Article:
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What about that down payment?

Discussion in 'Tesla Motors' started by vfx, Apr 3, 2007.

  1. vfx

    vfx Well-Known Member

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    Hard question.

    When you cash-up for your Roadster with a reserve payment of 30, 50 or $100k, I heard that your money does not go into an escrow account like other high dollar (including car) companies do.

    This would mean current buyers are building the company. This also means if (heaven forbid) Tesla goes teats up you would be lucky to get your money back.  The lawsuits could go on forever.

    Some make the argument that it's a rich person's toy so they can afford such a risk/losst. I actually find that most wealthy people have gotten that way by not being cavalier with hard earned money.

    If true, those not comfortable with possibility of such a scenario should wait for the supply to be ahead of demand and buy their Roadster from a showroom.

    Does anyone have deatils on this?
     
  2. tonybelding

    tonybelding Active Member

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    I have heard conflicting statements on this point from different people.

    I don't know the answer, but I probably know where I can go to find out. I'll get back to you.
     
  3. tonybelding

    tonybelding Active Member

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    OK, here's an official answer.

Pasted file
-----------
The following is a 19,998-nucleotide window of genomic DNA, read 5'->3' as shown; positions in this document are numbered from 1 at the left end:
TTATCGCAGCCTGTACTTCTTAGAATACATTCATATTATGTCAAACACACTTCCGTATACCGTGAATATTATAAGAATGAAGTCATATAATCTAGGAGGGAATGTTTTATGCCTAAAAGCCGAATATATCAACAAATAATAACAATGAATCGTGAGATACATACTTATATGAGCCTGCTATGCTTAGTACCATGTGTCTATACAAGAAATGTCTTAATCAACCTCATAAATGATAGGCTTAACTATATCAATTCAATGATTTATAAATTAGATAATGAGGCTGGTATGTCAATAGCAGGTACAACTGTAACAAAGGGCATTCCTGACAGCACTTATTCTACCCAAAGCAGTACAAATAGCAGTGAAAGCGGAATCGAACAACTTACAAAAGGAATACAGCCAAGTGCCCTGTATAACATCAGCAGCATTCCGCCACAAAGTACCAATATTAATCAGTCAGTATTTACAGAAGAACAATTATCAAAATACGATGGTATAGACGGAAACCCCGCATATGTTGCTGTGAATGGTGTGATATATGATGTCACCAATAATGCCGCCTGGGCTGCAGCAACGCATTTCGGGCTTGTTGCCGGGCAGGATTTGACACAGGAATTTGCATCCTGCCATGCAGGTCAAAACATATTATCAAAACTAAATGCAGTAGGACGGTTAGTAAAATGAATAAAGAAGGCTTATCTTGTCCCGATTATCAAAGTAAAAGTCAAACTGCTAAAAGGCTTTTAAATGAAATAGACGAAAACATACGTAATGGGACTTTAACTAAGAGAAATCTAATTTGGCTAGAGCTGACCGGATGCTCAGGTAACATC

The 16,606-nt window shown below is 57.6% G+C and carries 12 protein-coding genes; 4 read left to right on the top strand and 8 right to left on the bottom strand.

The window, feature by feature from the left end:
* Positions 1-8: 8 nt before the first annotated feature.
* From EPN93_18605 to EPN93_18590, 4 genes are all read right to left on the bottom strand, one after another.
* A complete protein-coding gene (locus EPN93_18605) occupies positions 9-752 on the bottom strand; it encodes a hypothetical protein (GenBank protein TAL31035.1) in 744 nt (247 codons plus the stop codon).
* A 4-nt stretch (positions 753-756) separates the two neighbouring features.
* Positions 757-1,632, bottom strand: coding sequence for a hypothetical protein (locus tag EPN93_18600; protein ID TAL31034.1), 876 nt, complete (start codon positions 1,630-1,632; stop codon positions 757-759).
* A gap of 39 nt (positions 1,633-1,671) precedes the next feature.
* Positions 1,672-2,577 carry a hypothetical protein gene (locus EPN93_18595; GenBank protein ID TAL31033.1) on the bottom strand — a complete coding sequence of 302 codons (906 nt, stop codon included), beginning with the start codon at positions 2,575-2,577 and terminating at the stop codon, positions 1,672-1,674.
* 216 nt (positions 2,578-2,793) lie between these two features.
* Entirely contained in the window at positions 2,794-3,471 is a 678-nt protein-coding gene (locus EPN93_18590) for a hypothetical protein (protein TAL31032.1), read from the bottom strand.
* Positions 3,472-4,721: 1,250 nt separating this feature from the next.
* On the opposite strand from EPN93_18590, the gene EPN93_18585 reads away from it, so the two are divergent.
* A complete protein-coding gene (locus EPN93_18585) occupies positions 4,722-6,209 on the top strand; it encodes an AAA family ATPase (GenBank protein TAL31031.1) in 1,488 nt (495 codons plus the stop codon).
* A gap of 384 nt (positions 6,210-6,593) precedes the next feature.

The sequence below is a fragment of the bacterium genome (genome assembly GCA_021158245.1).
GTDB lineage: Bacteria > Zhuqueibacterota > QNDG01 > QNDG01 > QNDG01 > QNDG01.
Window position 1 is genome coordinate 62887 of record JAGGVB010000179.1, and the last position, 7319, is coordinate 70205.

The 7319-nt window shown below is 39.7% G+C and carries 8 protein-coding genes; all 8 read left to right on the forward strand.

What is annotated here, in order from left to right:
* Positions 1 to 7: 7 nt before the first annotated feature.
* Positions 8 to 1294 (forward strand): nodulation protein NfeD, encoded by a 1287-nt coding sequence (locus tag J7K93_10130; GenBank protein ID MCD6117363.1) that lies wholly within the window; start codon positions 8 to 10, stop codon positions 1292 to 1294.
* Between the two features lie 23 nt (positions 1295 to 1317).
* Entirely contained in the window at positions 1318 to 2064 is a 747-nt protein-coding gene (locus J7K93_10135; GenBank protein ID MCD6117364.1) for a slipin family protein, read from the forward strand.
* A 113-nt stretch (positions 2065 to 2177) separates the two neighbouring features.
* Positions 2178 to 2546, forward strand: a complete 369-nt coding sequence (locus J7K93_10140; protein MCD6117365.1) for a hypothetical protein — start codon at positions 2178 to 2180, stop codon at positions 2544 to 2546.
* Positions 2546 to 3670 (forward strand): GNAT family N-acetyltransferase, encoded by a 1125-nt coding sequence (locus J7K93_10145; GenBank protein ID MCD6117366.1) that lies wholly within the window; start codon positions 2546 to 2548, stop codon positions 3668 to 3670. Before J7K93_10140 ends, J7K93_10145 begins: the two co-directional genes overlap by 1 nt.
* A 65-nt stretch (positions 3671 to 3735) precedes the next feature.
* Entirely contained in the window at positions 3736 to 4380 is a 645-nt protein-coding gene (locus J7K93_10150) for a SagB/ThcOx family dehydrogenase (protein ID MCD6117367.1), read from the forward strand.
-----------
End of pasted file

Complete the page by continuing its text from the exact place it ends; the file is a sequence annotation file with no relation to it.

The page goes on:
The reserve payments are not held in escrow by a third party. They are held by Tesla Motors on a separate ledger. Tesla are not planning to spend those funds prior to completing the sales or use them as a source of financing, they don't anticipate the need to do that. However, if some kind of financial emergency were to arise, that money is in Tesla's hands.

    You can read that in a good way or a bad way, it really depends on your viewpoint. I personally don't have a problem with it.
     
  4. Tesla2Go

    Tesla2Go Member

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    Then they will have to wait until they're too old to drive ;D
     
  5. W8MM

    W8MM R1.5 #325 + Mdl S #01380

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    Ditto the comment in the post above.

    Once the 8 or 10 Validation Prototypes appear in mid-Summer, various car magazines can do some instrumented testing.  This means some reviews will be in circulation 60 days after, which I guess to be before Halloween.  After the news about Tesla performance obtains a patina of reality via the "buff books", the waiting list might get longer, not shorter.

    My premium reservation is promised for June, 2008.  That's a good 8 months after the news will have been in circulation!  I can't imagine an "in-stock" situation until well into 2009, if then.

    Unless the Tesla Roadster fails to impress in magazine reviews, the waiting list aspect of the car will add to its attractiveness in a parallel (but differently motivated) way that Ferrari F430 sales benefit from Ferrari's Ponzi-like management of unmet USA demand.   The Toyota Prius had quite a "sticker-plus" following for quite some time after its introduction, as well.  Tesla, of course, has made it almost impossible for third parties to profit from initial unmet demand by the way they have structured their reservation agreement.  I think this aspect is quite brilliant and reassuring to early customers.